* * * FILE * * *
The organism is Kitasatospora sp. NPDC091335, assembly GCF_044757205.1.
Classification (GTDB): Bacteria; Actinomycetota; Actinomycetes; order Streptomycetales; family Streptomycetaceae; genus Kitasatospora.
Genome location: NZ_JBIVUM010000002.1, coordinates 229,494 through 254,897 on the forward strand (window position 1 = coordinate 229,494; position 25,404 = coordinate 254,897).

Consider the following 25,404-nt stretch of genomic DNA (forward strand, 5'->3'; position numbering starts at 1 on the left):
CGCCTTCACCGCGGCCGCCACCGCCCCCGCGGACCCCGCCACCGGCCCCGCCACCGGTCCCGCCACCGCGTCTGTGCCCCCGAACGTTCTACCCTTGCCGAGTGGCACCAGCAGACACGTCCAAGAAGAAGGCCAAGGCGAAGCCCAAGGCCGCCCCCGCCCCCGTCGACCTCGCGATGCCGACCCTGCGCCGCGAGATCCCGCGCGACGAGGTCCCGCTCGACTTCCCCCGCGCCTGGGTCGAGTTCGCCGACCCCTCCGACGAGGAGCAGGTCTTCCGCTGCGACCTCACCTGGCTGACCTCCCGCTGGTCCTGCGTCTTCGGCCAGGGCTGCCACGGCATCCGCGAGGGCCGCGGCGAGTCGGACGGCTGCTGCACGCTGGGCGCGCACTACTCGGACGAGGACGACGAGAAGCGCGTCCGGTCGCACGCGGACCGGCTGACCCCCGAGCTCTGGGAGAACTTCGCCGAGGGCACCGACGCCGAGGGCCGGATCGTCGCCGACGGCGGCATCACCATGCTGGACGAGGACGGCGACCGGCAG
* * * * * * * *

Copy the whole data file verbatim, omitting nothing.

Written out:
The organism is Kitasatospora sp. NPDC091335, assembly GCF_044757205.1.
Classification (GTDB): Bacteria; Actinomycetota; Actinomycetes; order Streptomycetales; family Streptomycetaceae; genus Kitasatospora.
Genome location: NZ_JBIVUM010000002.1, coordinates 229,494 through 254,897 on the forward strand (window position 1 = coordinate 229,494; position 25,404 = coordinate 254,897).

Consider the following 25,404-nt stretch of genomic DNA (forward strand, 5'->3'; position numbering starts at 1 on the left):
CGCCTTCACCGCGGCCGCCACCGCCCCCGCGGACCCCGCCACCGGCCCCGCCACCGGTCCCGCCACCGCGTCTGTGCCCCCGAACGTTCTACCCTTGCCGAGTGGCACCAGCAGACACGTCCAAGAAGAAGGCCAAGGCGAAGCCCAAGGCCGCCCCCGCCCCCGTCGACCTCGCGATGCCGACCCTGCGCCGCGAGATCCCGCGCGACGAGGTCCCGCTCGACTTCCCCCGCGCCTGGGTCGAGTTCGCCGACCCCTCCGACGAGGAGCAGGTCTTCCGCTGCGACCTCACCTGGCTGACCTCCCGCTGGTCCTGCGTCTTCGGCCAGGGCTGCCACGGCATCCGCGAGGGCCGCGGCGAGTCGGACGGCTGCTGCACGCTGGGCGCGCACTACTCGGACGAGGACGACGAGAAGCGCGTCCGGTCGCACGCGGACCGGCTGACCCCCGAGCTCTGGGAGAACTTCGCCGAGGGCACCGACGCCGAGGGCCGGATCGTCGCCGACGGCGGCATCACCATGCTGGACGAGGACGGCGACCGGCAG